Coming back to society is complicated by the fact that imprisonment is a profoundly dehumanizing experience which affect one’s mental health and wellbeing. Physical and mental abuse runs rampant in prisons, healthcare is scarce, addictions are for the most part left unaddressed or worsened by the easy access to drugs in most institutions, and communicating with loved ones is difficult and costly, with phone providers that often charge over $5 for a 20-minute call, and visitations who are not easy to attend for family and friends given to prisons’ geographical isolation.

Operation Restoration actively works to counteract many of these issues. Operation Restoration is a New Orleans-based non-profit organization led by formerly incarcerated women that provides help and support to women impacted by incarceration. Through advocacy, education, economic mobility and equity, Operation Restoration’s different programs assist incarcerated and formerly incarcerated women in the pursuit of high school diploma equivalency, college degrees, professional opportunities, housing, and more. The organization also writes and advocates for the passage of legislation that benefit formerly and currently incarcerated people: one of their most remarkable successes is LA Act 276 (Ban the Box), prohibiting public colleges in Louisiana from asking about criminal history in admissions.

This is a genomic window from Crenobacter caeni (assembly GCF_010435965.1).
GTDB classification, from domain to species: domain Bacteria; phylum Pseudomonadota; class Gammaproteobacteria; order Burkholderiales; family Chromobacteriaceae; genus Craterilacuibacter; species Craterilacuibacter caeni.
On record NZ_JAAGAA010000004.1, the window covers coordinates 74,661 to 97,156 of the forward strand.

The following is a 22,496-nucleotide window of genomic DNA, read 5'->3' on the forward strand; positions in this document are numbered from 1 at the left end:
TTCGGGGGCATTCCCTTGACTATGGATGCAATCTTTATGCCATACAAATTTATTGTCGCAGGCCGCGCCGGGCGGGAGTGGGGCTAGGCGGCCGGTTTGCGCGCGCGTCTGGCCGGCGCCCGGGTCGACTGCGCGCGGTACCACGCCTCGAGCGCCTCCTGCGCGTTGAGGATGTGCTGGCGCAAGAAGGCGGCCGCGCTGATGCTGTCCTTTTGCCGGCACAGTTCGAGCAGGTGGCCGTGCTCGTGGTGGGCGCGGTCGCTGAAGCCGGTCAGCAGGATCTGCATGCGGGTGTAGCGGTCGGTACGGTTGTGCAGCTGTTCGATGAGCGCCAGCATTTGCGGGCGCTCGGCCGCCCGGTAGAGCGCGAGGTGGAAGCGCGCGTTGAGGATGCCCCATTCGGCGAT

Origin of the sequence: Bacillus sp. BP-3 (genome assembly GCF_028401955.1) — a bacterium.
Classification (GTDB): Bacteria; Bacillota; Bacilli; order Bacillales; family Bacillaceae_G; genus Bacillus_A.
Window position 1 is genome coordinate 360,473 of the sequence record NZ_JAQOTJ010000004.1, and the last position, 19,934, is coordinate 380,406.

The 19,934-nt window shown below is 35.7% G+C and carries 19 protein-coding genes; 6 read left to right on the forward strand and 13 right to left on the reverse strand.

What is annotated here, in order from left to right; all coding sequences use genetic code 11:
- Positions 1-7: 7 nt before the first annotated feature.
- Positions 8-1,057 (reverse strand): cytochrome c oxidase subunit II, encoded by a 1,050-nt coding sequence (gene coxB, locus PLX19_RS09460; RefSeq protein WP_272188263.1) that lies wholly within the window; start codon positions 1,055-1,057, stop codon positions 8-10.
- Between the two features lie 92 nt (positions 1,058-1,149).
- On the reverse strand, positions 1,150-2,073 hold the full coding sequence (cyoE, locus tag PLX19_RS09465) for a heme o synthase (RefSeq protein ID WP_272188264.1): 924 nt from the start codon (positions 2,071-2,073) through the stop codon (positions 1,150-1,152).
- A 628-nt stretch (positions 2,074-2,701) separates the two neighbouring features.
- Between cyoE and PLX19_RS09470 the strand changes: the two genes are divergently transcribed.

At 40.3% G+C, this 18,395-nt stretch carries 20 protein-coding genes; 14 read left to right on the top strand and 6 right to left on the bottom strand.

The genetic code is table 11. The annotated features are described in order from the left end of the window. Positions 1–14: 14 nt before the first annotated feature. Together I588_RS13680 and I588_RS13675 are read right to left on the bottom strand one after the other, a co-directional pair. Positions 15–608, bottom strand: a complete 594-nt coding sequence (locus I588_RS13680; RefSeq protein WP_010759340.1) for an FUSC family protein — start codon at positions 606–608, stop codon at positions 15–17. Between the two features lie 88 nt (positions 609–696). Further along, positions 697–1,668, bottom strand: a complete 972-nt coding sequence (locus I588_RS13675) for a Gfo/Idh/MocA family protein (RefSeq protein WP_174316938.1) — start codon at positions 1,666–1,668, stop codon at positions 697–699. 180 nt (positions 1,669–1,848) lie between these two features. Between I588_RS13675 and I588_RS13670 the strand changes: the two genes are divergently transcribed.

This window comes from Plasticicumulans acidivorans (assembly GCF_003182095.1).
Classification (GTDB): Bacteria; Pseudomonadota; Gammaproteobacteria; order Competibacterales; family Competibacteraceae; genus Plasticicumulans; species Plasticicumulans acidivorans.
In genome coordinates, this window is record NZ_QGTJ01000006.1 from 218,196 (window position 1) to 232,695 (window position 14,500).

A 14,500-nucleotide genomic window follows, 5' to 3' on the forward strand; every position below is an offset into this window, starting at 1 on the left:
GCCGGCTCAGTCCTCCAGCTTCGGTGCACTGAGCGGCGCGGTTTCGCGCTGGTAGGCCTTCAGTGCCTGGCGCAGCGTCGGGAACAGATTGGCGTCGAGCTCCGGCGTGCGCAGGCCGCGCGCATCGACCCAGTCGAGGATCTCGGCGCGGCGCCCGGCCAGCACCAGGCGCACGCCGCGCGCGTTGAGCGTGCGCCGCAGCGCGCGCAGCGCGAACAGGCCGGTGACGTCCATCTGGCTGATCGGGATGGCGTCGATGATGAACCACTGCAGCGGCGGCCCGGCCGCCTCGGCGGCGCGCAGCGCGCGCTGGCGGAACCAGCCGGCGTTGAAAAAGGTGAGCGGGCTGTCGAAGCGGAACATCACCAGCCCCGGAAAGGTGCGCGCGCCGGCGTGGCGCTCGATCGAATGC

I was already familiar with Operation Restoration, having volunteered as a GED/HiSet tutor for their Women First Clinic in 2019. The Changemaker Catalyst Award allowed me to do an internship with their college in prison program, which offers college classes to people in the Louisiana Correctional Institute for Women (LCIW), in partnership with Newcomb Institute and School of Professional Advancement at Tulane University. I have always been interested in the potential of higher education outside of the classic academic setting, and the internship was a perfect opportunity to get to learn more of what is behind the scenes of college in prison. I was also interested in the prison setting specifically: having previously volunteered at Louisiana Books 2 Prisoners (a local non-profit that sends books for free to people in prison who request them), and having been a prison pen-pal for now over seven years, I have come to learn the specific challenges of accessing reading material and education programs in prison, and I wanted to get involved with any organization that works to overcome them.